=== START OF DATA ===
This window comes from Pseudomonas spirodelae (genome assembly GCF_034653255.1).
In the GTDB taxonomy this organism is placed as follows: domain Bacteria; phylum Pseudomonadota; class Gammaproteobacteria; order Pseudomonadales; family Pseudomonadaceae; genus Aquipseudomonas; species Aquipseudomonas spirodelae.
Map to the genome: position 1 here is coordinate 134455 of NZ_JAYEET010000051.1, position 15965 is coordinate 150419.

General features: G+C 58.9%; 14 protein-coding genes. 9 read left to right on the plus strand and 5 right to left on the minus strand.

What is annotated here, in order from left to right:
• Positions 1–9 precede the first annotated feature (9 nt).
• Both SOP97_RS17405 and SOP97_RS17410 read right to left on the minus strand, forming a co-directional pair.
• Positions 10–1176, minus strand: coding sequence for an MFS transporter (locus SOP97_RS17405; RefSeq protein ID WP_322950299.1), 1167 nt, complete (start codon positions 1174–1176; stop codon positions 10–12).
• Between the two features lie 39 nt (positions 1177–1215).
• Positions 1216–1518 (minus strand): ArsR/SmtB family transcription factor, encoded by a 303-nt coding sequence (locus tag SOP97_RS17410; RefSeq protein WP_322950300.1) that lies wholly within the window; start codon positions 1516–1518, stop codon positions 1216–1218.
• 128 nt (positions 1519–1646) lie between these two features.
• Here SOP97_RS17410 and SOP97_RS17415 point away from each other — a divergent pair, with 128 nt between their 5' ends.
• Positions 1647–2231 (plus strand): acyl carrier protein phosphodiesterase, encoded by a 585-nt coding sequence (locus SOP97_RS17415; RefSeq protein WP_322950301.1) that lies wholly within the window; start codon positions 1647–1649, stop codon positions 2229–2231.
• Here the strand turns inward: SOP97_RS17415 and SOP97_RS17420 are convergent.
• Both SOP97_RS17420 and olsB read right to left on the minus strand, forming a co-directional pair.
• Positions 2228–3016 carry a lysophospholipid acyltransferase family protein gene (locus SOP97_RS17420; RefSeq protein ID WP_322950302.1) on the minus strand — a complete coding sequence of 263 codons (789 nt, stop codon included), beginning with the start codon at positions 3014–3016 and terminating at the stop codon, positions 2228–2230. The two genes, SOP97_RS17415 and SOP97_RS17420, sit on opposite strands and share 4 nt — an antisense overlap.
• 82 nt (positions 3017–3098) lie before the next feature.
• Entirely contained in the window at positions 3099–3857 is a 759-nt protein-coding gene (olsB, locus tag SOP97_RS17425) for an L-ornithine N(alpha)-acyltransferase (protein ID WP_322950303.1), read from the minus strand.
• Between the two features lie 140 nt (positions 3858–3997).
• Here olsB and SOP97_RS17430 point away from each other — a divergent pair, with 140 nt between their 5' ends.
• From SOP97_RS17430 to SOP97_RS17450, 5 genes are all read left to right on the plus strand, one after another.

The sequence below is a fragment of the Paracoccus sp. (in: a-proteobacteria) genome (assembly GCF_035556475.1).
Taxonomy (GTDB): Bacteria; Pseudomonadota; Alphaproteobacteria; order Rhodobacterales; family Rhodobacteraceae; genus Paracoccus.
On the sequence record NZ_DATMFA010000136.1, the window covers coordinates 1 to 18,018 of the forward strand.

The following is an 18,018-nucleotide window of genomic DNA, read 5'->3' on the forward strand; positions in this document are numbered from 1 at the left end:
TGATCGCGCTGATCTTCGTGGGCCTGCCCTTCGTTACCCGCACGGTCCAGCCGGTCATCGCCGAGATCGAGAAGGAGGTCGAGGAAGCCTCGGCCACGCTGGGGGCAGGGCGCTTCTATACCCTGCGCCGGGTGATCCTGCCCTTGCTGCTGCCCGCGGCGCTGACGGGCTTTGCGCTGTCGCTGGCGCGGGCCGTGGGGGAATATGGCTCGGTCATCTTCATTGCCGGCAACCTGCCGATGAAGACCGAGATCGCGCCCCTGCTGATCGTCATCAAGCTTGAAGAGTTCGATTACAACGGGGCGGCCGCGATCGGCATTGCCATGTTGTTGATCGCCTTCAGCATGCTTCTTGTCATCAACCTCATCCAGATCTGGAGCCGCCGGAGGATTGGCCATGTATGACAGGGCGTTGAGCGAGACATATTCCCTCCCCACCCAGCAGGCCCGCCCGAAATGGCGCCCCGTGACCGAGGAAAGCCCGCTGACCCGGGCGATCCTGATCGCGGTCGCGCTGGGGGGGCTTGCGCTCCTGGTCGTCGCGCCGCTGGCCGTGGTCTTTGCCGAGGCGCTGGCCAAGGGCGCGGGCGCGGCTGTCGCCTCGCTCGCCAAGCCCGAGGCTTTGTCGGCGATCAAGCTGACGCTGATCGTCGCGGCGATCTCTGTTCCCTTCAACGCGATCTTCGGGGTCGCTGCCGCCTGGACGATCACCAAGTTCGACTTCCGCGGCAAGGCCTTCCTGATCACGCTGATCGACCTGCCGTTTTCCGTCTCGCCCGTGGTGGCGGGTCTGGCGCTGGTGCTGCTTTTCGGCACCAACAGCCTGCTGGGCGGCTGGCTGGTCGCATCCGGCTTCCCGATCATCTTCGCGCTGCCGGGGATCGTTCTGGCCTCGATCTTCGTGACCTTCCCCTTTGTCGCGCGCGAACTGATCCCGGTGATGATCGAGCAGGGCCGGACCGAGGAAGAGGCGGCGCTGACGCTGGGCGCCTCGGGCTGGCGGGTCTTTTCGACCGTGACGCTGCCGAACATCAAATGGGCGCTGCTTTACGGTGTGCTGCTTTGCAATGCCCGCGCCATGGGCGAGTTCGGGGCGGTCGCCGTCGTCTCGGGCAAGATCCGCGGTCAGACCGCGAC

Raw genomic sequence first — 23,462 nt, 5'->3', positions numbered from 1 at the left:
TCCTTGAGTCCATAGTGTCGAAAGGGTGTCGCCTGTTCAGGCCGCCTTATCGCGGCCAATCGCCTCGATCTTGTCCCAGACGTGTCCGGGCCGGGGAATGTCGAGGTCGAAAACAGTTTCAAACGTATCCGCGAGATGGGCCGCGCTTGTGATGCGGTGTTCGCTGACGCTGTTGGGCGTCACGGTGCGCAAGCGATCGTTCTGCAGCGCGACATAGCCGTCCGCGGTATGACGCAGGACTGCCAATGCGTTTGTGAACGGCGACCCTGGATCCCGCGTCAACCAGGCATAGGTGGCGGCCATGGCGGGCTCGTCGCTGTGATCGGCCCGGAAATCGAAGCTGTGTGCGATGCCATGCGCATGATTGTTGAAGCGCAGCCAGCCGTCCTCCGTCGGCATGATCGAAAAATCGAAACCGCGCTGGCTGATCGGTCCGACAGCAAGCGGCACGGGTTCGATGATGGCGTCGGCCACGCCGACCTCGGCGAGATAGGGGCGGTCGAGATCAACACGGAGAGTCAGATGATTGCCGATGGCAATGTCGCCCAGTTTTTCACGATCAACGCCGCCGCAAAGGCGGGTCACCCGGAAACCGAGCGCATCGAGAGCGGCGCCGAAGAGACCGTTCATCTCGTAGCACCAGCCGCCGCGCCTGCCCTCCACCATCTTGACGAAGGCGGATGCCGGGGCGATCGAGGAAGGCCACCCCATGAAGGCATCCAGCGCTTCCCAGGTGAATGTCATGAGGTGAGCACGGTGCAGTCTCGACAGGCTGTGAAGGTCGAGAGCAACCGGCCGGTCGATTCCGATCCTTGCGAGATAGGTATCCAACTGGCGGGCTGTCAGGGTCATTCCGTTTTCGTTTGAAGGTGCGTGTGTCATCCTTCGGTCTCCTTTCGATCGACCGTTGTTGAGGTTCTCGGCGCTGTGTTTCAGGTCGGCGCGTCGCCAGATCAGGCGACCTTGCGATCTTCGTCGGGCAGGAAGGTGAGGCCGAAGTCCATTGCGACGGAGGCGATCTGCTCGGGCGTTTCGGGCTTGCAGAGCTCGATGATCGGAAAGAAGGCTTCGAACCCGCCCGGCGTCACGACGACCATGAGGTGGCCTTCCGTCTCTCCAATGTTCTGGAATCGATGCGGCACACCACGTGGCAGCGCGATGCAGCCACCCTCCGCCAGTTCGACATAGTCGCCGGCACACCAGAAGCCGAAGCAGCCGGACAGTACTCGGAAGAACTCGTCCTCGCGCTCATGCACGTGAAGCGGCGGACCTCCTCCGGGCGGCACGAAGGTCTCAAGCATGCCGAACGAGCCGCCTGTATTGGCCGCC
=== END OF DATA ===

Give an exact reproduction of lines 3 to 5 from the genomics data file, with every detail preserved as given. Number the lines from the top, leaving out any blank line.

Map to the genome: position 1 here is coordinate 134455 of NZ_JAYEET010000051.1, position 15965 is coordinate 150419.

General features: G+C 58.9%; 14 protein-coding genes. 9 read left to right on the plus strand and 5 right to left on the minus strand.

What is annotated here, in order from left to right: